NY futures came under pressure since our last report of December 17, as March gave up 156 points to close at a three-month low of 61.43 cents.
Instead of cheers the New Year has brought fears to financial markets, as a deteriorating macro environment has prompted many traders to adopt a “better safe than sorry” attitude. Although there are currently plenty of economic and geopolitical trouble spots around the globe, China is clearly at the center of everyone’s attention at the moment, since it has been the engine of global growth over the past two decades.
From a commodities’ perspective China has grown into the largest importer of energy, base metals and agricultural products over the years, and therefore the prospect of a sluggish Chinese economy has not been kind to commodity markets.
In addition to weak growth, traders are also worried about the depreciation of the Chinese yuan, which has accelerated again this week, with the offshore rate trading as low as 6.76 yuan to the dollar, whereas the onshore rate has so far been contained at around 6.56. A lower yuan is likely to put further pressure on emerging market currencies, which have already taken a severe beating last year.
These “currency wars” create a variety of issues and are particularly bad for countries with high inflation and/or dollar-denominated debt. They raise the cost of imports, which leads to higher local prices and slower consumption, while they stimulate production of exportable items. However, since the middle class in the US and Europe doesn’t seem to have the same spending power anymore and China’s economy is cooling off as well, we may end up with too many goods for which there are not enough buyers.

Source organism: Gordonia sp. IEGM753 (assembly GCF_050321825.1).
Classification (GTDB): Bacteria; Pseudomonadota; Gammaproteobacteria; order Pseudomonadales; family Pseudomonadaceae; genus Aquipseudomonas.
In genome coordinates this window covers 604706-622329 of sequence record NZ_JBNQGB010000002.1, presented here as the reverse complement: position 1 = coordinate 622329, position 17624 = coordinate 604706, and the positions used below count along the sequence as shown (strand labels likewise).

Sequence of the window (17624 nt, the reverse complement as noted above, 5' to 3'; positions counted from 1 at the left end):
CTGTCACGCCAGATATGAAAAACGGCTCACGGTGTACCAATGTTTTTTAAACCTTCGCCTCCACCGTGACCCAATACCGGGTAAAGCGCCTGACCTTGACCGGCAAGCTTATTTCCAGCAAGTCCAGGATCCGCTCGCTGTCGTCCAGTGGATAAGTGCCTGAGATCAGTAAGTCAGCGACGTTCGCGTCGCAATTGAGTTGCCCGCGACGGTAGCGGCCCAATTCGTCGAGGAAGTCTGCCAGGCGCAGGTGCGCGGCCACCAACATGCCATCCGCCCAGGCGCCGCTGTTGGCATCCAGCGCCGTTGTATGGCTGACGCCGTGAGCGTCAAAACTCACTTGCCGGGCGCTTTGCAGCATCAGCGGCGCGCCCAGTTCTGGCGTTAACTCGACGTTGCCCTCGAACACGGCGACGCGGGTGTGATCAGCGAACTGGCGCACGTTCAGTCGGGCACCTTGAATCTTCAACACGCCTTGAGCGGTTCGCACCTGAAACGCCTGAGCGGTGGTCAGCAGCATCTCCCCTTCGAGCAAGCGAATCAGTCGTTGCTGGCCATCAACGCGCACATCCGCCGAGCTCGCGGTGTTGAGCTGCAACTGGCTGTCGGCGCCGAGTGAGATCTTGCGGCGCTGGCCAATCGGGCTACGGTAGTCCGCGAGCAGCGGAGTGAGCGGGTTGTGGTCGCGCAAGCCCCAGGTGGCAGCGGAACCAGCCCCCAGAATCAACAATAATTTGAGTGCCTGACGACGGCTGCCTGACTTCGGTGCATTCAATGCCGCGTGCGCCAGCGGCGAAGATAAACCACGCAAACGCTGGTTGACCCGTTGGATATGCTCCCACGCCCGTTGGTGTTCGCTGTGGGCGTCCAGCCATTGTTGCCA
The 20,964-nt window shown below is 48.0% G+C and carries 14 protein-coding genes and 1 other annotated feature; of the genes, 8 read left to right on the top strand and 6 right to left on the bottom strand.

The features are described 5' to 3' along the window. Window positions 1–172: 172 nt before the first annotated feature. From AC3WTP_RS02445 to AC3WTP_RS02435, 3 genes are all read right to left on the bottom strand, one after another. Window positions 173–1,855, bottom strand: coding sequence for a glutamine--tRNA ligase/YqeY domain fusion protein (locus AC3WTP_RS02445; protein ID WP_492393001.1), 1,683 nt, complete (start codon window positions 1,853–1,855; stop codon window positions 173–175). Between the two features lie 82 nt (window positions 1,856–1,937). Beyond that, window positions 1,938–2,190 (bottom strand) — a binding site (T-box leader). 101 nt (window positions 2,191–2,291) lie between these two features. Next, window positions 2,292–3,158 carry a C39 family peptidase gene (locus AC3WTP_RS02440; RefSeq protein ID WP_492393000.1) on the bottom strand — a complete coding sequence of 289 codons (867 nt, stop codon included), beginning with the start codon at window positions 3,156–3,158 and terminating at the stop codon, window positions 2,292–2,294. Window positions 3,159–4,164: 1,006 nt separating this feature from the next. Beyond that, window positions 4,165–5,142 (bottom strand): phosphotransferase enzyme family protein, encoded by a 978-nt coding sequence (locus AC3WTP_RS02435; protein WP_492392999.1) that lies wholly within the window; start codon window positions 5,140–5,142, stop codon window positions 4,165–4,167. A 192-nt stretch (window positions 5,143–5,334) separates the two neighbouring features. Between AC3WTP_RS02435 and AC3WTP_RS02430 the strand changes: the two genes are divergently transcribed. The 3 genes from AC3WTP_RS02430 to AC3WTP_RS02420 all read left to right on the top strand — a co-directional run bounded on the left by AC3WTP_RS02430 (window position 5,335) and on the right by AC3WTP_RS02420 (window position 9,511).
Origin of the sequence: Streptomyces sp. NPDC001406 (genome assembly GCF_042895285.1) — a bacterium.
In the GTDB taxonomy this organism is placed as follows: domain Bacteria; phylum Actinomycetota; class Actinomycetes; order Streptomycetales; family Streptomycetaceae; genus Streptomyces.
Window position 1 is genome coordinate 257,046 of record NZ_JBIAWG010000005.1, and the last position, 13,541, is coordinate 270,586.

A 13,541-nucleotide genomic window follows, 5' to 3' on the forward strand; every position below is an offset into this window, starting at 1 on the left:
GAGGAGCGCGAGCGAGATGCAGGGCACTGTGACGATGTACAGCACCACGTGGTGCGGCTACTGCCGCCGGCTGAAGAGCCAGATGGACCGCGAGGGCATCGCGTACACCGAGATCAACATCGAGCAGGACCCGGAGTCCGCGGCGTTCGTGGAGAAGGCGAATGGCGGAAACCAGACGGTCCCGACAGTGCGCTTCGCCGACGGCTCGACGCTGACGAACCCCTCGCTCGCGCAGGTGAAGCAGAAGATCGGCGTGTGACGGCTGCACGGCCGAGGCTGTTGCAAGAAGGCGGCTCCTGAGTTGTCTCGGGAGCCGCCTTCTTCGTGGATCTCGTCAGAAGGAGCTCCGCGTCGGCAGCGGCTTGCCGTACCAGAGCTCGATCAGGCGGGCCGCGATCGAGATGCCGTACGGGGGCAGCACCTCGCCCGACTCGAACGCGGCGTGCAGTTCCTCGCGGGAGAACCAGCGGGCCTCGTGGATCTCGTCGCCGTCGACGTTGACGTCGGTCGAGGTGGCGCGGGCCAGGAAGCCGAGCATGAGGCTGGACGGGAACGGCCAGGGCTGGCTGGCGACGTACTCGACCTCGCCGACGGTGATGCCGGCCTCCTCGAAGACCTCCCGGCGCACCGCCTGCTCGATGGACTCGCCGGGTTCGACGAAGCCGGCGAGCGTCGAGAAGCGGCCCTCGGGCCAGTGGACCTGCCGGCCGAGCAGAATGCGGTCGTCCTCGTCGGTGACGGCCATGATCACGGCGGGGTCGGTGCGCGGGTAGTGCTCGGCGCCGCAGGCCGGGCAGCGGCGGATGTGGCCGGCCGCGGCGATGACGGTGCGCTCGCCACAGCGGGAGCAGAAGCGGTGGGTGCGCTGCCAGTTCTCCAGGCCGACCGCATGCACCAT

This in turn produces deflationary pressures and deleveraging, which is troublesome in a highly indebted global economy. Before the academics at the various central banks started messing with the business cycle, excesses were periodically purged out of the system by recessions, which would set the stage for the next upturn. Nowadays the misguided solution is to print trillions of US dollars, Euros and Yen, and to keep interest rate near zero, which has only served to create even bigger bubbles and misallocations.
Cotton was one of only four commodities that ended 2015 higher – the others being cocoa, sugar and orange juice. This relatively strong performance was attributed to two factors, namely the sharp drop in global production and China’s willingness to hold its large stockpile off the market.
We believe that when the final tally is in, global production for the 2015/16-season will be right around 100 million bales (USDA is currently at 103.7 million bales), since our production numbers for China, India and Pakistan are all lower than the latest USDA estimate. If our assumption were correct, it would mean that global output is around 19 million bales less than last season and over 20 million bales below that of two years ago. Just imagine where cotton prices would be without such a steep drop in production!